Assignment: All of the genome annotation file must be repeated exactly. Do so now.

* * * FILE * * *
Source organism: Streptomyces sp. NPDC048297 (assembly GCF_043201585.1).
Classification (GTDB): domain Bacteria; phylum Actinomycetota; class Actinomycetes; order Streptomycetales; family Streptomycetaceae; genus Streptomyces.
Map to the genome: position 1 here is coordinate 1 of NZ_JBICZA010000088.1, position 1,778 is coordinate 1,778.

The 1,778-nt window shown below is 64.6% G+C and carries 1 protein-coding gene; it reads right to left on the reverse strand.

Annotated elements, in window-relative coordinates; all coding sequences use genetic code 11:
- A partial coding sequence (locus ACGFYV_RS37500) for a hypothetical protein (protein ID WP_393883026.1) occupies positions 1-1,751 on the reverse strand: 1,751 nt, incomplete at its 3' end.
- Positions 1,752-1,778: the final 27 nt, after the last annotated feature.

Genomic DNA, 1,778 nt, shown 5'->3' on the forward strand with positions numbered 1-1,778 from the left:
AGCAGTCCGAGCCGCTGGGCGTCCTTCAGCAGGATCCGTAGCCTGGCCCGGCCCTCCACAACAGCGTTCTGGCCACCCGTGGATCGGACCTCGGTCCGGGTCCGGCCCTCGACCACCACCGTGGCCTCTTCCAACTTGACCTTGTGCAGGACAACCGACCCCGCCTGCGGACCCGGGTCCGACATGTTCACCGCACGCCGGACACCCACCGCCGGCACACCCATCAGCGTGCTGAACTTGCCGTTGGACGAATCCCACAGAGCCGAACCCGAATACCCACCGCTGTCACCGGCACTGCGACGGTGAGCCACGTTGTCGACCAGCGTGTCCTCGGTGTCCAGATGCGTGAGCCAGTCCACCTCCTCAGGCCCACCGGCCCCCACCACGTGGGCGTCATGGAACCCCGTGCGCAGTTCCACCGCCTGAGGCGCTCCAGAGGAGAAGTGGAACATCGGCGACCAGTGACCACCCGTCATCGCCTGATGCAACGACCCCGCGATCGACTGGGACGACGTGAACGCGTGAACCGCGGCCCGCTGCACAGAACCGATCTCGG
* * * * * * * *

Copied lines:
Source organism: Streptomyces sp. NPDC048297 (assembly GCF_043201585.1).
Classification (GTDB): domain Bacteria; phylum Actinomycetota; class Actinomycetes; order Streptomycetales; family Streptomycetaceae; genus Streptomyces.
Map to the genome: position 1 here is coordinate 1 of NZ_JBICZA010000088.1, position 1,778 is coordinate 1,778.

The 1,778-nt window shown below is 64.6% G+C and carries 1 protein-coding gene; it reads right to left on the reverse strand.

Annotated elements, in window-relative coordinates; all coding sequences use genetic code 11:
- A partial coding sequence (locus ACGFYV_RS37500) for a hypothetical protein (protein ID WP_393883026.1) occupies positions 1-1,751 on the reverse strand: 1,751 nt, incomplete at its 3' end.
- Positions 1,752-1,778: the final 27 nt, after the last annotated feature.

Genomic DNA, 1,778 nt, shown 5'->3' on the forward strand with positions numbered 1-1,778 from the left:
AGCAGTCCGAGCCGCTGGGCGTCCTTCAGCAGGATCCGTAGCCTGGCCCGGCCCTCCACAACAGCGTTCTGGCCACCCGTGGATCGGACCTCGGTCCGGGTCCGGCCCTCGACCACCACCGTGGCCTCTTCCAACTTGACCTTGTGCAGGACAACCGACCCCGCCTGCGGACCCGGGTCCGACATGTTCACCGCACGCCGGACACCCACCGCCGGCACACCCATCAGCGTGCTGAACTTGCCGTTGGACGAATCCCACAGAGCCGAACCCGAATACCCACCGCTGTCACCGGCACTGCGACGGTGAGCCACGTTGTCGACCAGCGTGTCCTCGGTGTCCAGATGCGTGAGCCAGTCCACCTCCTCAGGCCCACCGGCCCCCACCACGTGGGCGTCATGGAACCCCGTGCGCAGTTCCACCGCCTGAGGCGCTCCAGAGGAGAAGTGGAACATCGGCGACCAGTGACCACCCGTCATCGCCTGATGCAACGACCCCGCGATCGACTGGGACGACGTGAACGCGTGAACCGCGGCCCGCTGCACAGAACCGATCTCGG